concepts and neuroscientific findings and thus between
norms and facts; I call this ‘norm–fact circularity’. How
can we briefly define such norm–fact circularity’?
The usual starting point of empirical neuroethics is an
ethical concept that is linked to neuroscientific obser-
concept, as neuroscience of ethics, or to reveal its
relevance in neuroscientific research, as in ethics of
neuroscience. What, however, is often neglected is
how this first encounter of ethical concepts with neuros-
cientific observations bears upon the ethical concept
itself. What is implied for the concept of informed con-
sent if informed consent is driven empirically by
emotions and empathy rather than cognitive functions?
What does the fact of emotion/empathy imply for the
norms inherent in informed consent? Do we have to
conceptualize the linkage between norms and facts in
informed consent (and moral judgment) in a different
way if emotions/empathy are predominant rather than
We may thus make conceptual modifications in neu-
roethical concepts depending on the neuroscientific find-
ings. This then makes the initial ethical concept a truly
neuroethical concept in a literal rather than merely
figurative sense. The circularity between ethical con-
cepts and neuroscientific findings goes, however, one
step further. The revised and modified neuroethical
concepts may make different empirical approaches and
study designs in subsequent neuroscientific investi-
gations necessary in order to raise further empirical sup-
port. There is such circularity or a loop between ethical
concepts and neuroscientific findings and thus between
norms and facts – I call this ‘norm–fact circularity’.
describes a methodological strategy to account for the
close interdependence between norms and facts without
neglecting their principal differences. As such, it aims to
describe how normative and descriptive dimensions
in neuroethical concepts can be linked to each other in
a systematic way that goes beyond mere intuitive con-
nection as in bilateral parallelism or unilateral replace-
ment. What is needed in the future is the development of
a systematic method that details the different steps
norm–fact circularity by giving exact methodological
prescriptions and measures of validity and reliability.
One may now argue that such ‘systematic norm–
fact circularity’ is a merely theoretical playground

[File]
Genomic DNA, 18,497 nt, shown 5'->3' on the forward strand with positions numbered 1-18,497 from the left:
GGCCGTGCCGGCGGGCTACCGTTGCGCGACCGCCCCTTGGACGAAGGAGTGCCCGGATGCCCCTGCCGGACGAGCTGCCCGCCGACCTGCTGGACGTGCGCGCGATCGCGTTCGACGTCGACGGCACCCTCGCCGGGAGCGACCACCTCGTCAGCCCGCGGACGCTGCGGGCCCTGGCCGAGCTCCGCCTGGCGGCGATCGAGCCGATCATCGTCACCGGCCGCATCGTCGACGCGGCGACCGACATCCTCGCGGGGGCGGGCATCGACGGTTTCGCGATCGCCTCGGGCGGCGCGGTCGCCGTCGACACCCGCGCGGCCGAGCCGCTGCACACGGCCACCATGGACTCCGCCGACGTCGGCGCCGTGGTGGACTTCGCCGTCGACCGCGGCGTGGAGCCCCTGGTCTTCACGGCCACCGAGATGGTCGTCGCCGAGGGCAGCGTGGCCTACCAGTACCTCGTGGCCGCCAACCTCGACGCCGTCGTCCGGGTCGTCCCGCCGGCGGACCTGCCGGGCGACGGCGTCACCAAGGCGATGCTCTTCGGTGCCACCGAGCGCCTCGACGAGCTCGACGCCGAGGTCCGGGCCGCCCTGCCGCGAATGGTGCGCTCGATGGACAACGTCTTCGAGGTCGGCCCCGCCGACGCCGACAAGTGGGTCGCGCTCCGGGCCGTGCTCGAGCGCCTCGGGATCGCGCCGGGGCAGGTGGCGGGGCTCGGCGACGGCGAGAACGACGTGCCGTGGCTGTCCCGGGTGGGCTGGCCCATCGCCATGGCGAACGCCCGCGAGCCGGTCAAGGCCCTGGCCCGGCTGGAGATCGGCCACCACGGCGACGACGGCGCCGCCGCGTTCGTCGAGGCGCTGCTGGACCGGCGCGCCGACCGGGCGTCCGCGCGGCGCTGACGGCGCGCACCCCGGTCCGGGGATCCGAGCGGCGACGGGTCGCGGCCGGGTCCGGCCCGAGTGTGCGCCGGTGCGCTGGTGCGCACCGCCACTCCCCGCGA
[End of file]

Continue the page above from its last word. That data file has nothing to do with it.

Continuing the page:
methodology. If neuroethics wants to establish itself as a
separate discipline that is different from its neighboring
disciplines like philosophy, ethics, and neuroscience, it
must develop a special methodology.
Only the development of a specific methodology (or even
several methodological strategies) will allow neuroethics
to establish itself as a discipline with its own rights as
different from philosophy/ethics and neuroscience. As
such, it needs to be based more on a (or seven several)
specific methodological strategy(ies) rather than a certain
result, as for instance in unilateral replacement with the
consequently speak of a method-based neuroethics as
distinguished from result-based neuroethics.
I here gave a brief review of the distinct aspects or
dimensions being prevalent in current neuroethics.
These included empirical aspects that focus on the
practical and empirical issues arising form the encounter
between ethical concepts like moral judgment and
informed consent and neuroscientific findings as in
emotions and empathy. Such neuroethical encounter
presupposes the principal possibilityoflinking normative
and descriptive dimensions and thus norms and facts.
The second part of the review, therefore, focused on
some often neglected theoretical and methodological
issues on how facts and norms can be linked in an
interdependent way without neglecting their principal
difference. This makes the elaboration of systematic
History and philosophy
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methodological strategies as specific neuroethical necess-
ary, which may then provide the ground for the future
development of a truly method-based neuroethics.
References and recommended reading
Papers of particular interest, published within the annual period of review, have
been highlighted as:
Additional references related to this topic can also be found in the Current
World Literature section in this issue (pp. 000–000).
of special interest
of outstanding interest
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Empirical and theoretical neuroethics Northoff5